Kloppenburg does find fault with the process, saying there should be "a dialogue and discussions, hearing each other out" within all branches of government. "What's going on here [at the Capitol] is in part a reaction to the fact that no discussion took place, that there has been no listening."
Asked specifically about Walker's call to extract unilateral concessions and strip away collective bargaining rights, Kloppenburg says, "Whether it is overreaching is unclear until a case is brought and it comes to the court. But what troubles them [the workers and other protesters] is the process - that they've just gone ahead and done this without engaging."
Prosser puts it like this: "It's imperative that the state get its fiscal house in order [and] send a message that this is a great place to do business. [And] it would seem to me that the governor makes his strongest case when he can show a linear relationship between the proposal he makes and our fiscal situation. To the extent he is unable to do that, he begins to lose public support."
He continues, "I had no forewarning of anything the governor proposed. I don't necessarily agree with some of the things that he's proposed. But I may have to rule on them at some point, so I don't think it is really appropriate for me to weigh in on his strategy or tactics."
Both Kloppenburg and Prosser are in a bind - anything they say that suggests bias in how they'll approach cases can and will be used against them. So both insist they are fair-minded and nonpartisan, while painting each other as ideologues.
"If you look at her political contributions, affiliations, the kinds of cases she's handled, there is a pattern here," says Prosser of his opponent, implying she's an ultra-liberal.
But Prosser's evidence is notably thin, and, by his own admission, not based on anything Kloppenburg has said. He notes that her campaign is run by Melissa Mulliken, who also - gasp! - has managed the campaigns of Kathleen Falk. He finds it "significant" that Kloppenburg endorsed Wisconsin Green Party candidate Ben Manski over Democrat Brett Hulsey in last fall's election. And he claims others have told him, about Kloppenburg, "Here is an unbending ideologue." He won't reveal who these tipsters are.
Kloppenburg, of course, denies this: "I am not running to join any bloc. I am not running to advance any political agenda, be it conservative or liberal or anything else." She says Prosser, in contrast, "has already indicated how he is going to judge cases."
Exhibit A is a Dec. 8 press release in which Prosser's newly hired campaign manager said his reelection was about "protecting the conservative judicial majority and acting as a common sense compliment [sic] to both the new [Walker] administration and [GOP-controlled] Legislature."
Prosser says he didn't approve this release and doesn't agree with it; he vows to "review legislation impartially," upholding whatever is constitutional and in keeping with legislative intent.
A self-described "judicial conservative," Prosser has a 100% rating from the Wisconsin Civil Justice Council, a coalition of state business groups, on its issues of concern, from 2008 through the end of 2010. And clearly, Republicans in the state Legislature feel that David Prosser is one of them.
When the Supreme Court justices were introduced at Walker's State of the State speech and again at his budget speech, Prosser, a former state Assembly speaker, received by far the loudest and most sustained ovation, mostly from the Republican side of the aisle.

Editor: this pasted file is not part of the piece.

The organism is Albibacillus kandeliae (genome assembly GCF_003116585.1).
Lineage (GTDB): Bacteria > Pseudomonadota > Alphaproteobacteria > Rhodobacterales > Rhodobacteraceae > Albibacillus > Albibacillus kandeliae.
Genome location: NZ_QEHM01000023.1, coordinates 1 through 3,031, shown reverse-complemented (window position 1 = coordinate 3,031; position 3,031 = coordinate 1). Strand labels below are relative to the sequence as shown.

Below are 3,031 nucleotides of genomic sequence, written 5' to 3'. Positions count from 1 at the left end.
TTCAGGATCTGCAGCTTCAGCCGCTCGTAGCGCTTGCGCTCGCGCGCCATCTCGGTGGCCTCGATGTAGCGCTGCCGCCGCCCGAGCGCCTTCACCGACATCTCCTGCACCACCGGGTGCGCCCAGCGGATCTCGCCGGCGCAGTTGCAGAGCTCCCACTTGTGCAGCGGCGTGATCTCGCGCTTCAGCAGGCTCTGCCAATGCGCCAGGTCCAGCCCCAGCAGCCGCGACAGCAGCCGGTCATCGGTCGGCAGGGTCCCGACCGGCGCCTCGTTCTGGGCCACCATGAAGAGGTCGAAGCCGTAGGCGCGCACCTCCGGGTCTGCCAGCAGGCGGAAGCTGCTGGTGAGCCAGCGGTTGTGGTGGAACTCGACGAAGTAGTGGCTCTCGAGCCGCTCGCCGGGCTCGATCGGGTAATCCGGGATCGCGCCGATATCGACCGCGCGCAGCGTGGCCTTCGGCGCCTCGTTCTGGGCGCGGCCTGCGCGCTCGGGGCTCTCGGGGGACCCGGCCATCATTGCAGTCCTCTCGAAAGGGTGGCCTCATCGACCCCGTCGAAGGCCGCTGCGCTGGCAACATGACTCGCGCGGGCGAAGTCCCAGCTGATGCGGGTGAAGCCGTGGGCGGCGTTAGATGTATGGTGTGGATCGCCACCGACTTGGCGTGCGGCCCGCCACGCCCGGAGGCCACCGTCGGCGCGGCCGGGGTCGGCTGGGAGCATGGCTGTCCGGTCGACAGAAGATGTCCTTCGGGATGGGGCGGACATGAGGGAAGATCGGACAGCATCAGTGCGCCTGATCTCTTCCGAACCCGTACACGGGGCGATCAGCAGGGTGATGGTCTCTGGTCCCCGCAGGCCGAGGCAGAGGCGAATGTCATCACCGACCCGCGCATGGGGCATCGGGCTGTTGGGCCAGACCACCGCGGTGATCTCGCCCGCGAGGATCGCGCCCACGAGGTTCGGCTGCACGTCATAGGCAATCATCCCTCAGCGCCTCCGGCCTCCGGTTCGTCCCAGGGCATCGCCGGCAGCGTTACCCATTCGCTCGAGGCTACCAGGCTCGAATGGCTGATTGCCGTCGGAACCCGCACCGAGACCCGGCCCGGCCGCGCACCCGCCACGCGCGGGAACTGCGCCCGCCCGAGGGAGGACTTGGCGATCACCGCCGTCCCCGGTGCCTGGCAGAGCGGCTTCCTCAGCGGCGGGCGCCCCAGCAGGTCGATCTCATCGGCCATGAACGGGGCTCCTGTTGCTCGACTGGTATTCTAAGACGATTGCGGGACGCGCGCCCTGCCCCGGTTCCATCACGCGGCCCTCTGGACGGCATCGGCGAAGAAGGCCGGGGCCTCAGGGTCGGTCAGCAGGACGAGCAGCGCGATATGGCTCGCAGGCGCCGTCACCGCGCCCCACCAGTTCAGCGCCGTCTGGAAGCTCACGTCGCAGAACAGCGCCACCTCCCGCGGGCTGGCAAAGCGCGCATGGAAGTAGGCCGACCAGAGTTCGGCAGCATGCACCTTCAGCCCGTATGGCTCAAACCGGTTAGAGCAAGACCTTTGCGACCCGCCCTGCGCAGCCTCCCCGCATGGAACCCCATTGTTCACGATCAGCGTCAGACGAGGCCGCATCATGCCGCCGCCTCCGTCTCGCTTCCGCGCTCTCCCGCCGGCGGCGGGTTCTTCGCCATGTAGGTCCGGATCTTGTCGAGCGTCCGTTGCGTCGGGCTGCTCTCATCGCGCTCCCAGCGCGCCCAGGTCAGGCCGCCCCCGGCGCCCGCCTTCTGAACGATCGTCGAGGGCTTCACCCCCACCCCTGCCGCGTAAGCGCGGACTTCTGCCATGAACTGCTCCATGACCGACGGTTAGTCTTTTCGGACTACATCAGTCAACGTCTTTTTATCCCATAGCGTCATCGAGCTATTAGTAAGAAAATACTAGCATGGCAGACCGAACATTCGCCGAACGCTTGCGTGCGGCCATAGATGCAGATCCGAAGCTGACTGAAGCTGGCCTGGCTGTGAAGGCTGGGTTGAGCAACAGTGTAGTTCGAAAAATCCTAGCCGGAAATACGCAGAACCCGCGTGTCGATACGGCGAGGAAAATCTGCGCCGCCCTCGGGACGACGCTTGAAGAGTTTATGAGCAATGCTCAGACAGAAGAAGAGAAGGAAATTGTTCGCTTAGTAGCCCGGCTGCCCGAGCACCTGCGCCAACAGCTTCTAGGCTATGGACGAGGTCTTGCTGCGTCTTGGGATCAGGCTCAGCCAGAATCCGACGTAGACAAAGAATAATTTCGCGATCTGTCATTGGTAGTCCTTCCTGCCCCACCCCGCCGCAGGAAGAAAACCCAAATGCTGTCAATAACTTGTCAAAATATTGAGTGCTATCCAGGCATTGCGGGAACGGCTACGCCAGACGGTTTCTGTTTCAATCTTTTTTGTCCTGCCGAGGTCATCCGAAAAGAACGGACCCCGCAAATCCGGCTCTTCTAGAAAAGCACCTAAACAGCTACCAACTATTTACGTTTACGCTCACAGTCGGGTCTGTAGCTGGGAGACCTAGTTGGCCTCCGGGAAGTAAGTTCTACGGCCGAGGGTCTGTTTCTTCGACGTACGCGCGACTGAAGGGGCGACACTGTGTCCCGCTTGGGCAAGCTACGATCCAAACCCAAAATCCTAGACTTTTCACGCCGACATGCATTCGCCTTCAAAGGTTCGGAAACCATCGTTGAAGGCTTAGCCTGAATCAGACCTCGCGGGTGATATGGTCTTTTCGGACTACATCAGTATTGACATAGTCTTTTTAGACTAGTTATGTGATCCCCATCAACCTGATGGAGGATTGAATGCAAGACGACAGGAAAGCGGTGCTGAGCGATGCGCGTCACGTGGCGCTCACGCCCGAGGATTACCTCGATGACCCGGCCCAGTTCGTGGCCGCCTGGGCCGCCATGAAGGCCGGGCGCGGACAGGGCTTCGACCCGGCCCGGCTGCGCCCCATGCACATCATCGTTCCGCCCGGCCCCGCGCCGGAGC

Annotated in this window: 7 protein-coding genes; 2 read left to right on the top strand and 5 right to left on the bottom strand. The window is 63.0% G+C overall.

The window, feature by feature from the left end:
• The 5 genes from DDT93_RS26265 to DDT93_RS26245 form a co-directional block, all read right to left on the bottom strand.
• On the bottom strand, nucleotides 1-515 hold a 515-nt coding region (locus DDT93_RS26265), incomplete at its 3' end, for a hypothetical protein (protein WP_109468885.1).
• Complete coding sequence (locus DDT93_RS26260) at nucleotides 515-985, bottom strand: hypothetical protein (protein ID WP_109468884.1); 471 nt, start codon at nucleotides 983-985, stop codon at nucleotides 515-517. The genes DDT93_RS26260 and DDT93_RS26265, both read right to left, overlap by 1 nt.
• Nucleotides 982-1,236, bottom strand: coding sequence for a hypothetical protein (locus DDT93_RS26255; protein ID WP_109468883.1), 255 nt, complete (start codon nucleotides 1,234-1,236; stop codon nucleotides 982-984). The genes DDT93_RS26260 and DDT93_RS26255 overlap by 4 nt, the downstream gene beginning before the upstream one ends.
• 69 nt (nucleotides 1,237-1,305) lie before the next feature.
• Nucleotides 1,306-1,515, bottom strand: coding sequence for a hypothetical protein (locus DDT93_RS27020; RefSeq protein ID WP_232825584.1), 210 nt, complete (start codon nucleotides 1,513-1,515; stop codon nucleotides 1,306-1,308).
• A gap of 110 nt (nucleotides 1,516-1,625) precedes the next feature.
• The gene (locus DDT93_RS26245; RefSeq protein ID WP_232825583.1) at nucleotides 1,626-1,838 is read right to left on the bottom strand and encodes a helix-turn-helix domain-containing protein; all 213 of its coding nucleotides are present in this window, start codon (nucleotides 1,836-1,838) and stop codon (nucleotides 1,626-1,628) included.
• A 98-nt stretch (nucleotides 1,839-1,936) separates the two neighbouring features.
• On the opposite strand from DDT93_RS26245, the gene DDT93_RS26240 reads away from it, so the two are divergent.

Prosser says he's always enjoyed warm relations with the Legislature, sending Christmas cards to the entire body each year since the mid-'70s. "These people are friends of mine," he says, adding that Dems as well as Republicans fill out the ranks of his fan club. "I get along with all of them."
He says this adulation, though gratifying, "doesn't prove I can't be an impartial judge." And while Prosser often aligns with the court's conservatives - Justices Pat Roggensack, Annette Ziegler and Mike Gableman there have been cases where he's sided with Chief Justice Shirley Abrahamson, the court's reigning liberal; he even provided a list of 13 of them, going back to 2000.
"On paper, I have the most partisan background of any member of the court," admits Prosser, who from 1952 to 1998 was an unabashed partisan. But he insists he's outgrown all that, noting that he's backed Abrahamson in past elections and defended her in an internal court dispute in the late 1990s ("I wouldn't do it today because she has changed"). He claims overall to have shown an independent streak on the court.
Yet Prosser's campaign website prominently displays a newspaper editorial that states, "The court is split 4-3, with self-described judicial conservatives, including Prosser, most often in the majority."
And Prosser agrees the court tends to divide in predictable ways. He says he sometimes plays "a game" with his law clerks, asking if they can guess the outcome of the vote just taken in closed session, after oral arguments.
"It is usually not difficult to determine exactly what the vote was," says Prosser. "I suspect on some other courts, the game that I'm talking about would be more difficult."
Bio: Chicago native, raised in Appleton; single; DePauw University and UW Law School grad; former Outagamie County DA, U.S. Justice Department official and congressional aide; state Assembly rep from 1979 to 1996; served briefly on Wisconsin Tax Appeals Commission; appointed to the Supreme Court in 1998; reelected in 2001.
Bio: Born and raised in Connecticut, in Madison since 1985; husband and three kids; Peace Corps volunteer in Botswana in late 1970s; Yale and UW Law School grad; interned for Shirley Abrahamson and clerked for federal Judge Barbara Crabb; state assistant attorney general since 1989, specializing in environmental issues.